IRS ruling eases power plant interconnection tax burden
Electric power industry observers said a new Internal Revenue Service tax ruling should remove a financial obstacle hindering independent and merchant power generation projects. The IRS ruling exempts from taxation the cost of building transmission lines to connect a new plant to the electric grid.
By the OGJ Online Staff
HOUSTON, Dec. 14 -- Electric power industry observers said a new Internal Revenue Service tax ruling should remove a financial obstacle hindering independent and merchant power generation projects.
The IRS ruling exempts from taxation the cost of building transmission lines to connect a new plant to the electric grid. Both investor-owned utilities and independent generators who often don't see eye to eye on issues praised IRS ruling.
The Electric Power Supply Association, represented independent generators and marketers, said the ruling will make it easier to invest in power plant project. "It is a significant development," said spokesman Mark Stultz.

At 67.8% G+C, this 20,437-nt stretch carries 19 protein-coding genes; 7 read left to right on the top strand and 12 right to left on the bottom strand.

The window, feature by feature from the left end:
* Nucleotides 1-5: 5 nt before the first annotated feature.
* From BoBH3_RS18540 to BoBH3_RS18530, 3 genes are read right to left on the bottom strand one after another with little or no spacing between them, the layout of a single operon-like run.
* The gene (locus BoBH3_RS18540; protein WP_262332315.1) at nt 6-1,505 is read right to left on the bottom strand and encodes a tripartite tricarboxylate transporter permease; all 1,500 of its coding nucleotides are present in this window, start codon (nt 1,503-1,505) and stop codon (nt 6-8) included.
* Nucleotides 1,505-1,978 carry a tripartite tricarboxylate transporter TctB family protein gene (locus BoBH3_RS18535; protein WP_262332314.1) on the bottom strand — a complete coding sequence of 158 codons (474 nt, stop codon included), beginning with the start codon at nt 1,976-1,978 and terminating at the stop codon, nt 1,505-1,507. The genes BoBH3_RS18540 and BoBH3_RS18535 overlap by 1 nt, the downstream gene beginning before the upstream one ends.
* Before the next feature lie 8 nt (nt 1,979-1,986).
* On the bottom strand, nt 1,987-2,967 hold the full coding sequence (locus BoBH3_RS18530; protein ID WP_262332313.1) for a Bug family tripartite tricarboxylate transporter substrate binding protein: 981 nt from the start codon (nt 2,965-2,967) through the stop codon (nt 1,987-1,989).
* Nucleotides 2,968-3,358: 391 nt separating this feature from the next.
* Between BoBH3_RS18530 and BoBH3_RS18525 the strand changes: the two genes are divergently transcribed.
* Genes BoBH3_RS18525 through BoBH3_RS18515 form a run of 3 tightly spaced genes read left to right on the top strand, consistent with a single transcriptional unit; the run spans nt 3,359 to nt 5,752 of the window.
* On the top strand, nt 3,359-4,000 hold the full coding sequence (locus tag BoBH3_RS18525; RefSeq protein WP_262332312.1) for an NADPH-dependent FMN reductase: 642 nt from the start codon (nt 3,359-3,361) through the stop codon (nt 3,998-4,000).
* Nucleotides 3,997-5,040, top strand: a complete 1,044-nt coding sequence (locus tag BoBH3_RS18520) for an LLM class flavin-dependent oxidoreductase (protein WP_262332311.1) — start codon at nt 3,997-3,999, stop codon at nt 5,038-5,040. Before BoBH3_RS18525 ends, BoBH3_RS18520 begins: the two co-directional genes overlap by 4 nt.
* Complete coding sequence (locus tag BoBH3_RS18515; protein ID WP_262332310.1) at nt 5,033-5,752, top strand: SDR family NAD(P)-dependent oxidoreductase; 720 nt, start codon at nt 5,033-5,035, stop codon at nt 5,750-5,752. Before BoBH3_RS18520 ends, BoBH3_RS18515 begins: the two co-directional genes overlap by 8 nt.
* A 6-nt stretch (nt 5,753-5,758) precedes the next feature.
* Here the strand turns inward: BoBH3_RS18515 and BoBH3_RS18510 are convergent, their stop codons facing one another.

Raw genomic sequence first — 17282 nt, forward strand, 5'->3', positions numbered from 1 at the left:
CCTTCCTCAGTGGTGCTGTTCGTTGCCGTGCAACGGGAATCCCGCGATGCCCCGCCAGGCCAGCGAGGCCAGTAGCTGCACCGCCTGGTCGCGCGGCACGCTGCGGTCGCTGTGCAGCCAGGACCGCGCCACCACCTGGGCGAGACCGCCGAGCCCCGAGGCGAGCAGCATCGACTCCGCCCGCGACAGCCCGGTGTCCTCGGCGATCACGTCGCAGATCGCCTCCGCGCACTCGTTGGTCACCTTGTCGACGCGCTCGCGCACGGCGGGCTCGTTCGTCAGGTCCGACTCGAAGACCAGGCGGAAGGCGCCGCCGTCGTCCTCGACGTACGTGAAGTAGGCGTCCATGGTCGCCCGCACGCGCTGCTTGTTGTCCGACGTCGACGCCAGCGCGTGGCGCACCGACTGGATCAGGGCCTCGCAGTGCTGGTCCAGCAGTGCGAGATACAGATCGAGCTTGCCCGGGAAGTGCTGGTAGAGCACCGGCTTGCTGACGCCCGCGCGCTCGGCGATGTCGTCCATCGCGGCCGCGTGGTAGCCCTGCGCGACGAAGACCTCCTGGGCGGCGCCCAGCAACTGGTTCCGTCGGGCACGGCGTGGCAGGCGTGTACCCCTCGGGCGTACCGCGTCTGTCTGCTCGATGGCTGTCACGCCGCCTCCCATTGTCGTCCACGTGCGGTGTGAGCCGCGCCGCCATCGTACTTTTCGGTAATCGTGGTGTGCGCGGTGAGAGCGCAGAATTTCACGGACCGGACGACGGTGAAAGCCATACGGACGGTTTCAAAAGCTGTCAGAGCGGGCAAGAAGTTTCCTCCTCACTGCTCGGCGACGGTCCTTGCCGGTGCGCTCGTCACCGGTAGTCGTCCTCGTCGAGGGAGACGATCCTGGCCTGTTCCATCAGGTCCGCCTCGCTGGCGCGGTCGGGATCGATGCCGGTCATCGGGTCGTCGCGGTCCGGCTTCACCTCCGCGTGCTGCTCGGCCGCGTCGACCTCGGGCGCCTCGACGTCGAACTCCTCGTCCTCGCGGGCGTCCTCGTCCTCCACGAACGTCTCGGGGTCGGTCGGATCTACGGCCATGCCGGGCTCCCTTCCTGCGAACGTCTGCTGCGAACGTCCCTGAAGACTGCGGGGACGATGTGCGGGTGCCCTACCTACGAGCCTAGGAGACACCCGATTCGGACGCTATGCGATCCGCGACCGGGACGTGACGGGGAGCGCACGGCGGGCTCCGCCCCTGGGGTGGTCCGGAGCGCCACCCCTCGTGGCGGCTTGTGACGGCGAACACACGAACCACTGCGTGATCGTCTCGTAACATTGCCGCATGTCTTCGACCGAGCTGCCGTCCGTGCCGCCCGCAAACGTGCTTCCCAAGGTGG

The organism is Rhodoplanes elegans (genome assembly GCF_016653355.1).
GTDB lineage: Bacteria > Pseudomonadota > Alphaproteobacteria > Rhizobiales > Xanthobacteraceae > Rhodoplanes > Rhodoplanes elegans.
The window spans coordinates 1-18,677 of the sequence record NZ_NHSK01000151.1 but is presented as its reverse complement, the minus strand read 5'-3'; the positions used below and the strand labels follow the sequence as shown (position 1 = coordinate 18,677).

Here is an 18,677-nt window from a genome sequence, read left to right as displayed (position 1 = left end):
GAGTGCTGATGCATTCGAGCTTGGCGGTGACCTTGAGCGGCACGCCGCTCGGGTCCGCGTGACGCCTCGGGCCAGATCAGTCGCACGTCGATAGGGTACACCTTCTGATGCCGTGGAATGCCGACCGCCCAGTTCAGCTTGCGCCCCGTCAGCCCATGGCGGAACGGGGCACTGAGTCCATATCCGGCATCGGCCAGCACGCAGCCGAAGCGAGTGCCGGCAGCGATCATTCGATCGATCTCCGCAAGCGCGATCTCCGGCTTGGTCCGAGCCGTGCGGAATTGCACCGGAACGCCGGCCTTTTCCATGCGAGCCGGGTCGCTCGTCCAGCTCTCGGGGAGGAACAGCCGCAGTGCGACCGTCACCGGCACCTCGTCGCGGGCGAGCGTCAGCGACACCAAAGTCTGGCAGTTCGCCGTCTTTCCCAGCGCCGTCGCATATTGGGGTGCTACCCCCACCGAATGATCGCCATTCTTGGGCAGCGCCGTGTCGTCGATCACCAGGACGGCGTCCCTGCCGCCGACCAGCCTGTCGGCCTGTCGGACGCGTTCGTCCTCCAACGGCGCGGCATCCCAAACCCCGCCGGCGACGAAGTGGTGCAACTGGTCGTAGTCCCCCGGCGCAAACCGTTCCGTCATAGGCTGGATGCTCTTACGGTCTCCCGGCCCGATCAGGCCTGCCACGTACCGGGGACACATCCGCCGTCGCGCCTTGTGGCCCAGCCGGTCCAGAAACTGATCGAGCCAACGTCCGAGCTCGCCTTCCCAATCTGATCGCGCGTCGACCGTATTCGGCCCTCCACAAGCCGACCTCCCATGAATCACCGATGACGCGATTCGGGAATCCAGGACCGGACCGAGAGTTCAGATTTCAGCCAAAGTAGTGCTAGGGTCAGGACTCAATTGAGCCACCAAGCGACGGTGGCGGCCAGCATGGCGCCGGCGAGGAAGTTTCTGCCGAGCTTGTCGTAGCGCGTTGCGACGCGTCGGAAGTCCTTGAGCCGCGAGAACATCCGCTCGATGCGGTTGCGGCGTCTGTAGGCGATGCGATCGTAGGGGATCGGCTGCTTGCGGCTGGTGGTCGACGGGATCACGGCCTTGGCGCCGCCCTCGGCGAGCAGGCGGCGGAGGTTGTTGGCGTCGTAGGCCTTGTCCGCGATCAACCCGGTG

The Edison Electric Institute, representing investor-owned utilities, said uncertainty about the IRS's interpretation effectively forced utilities to pass on the Contributions in Aid of Construction (CIAC) tax to the generator when connecting to transmission facilities.
It said the IRS notice mirrors EEI's position that the connection to the grid is a nontaxable event. The notice also permits CIAC tax payments on agreements prior to Dec. 24 to be reconsidered on a case-by-case basis.
"We welcome the ruling made by the IRS," said EEI Pres. Thomas Kuhn. "This ruling helps breakdown a significant barrier to providing much needed new generation and will help to facilitate the development of a more competitive electricity market."
An EEI spokeswoman said the ruling could save up to $35 million in taxes on transmission facilities based on a $100 million power plant. Who paid the tax was a sore point between the utility and the generator.
Deregulation of bulk power markets has fostered the development of merchant plants or stand-alone generators, which are permitted to sell power at market rates. The Federal Energy Regulatory Commission opened access to the stand-alone generators in 1996, but tax laws weren't changed to accommodate the new market.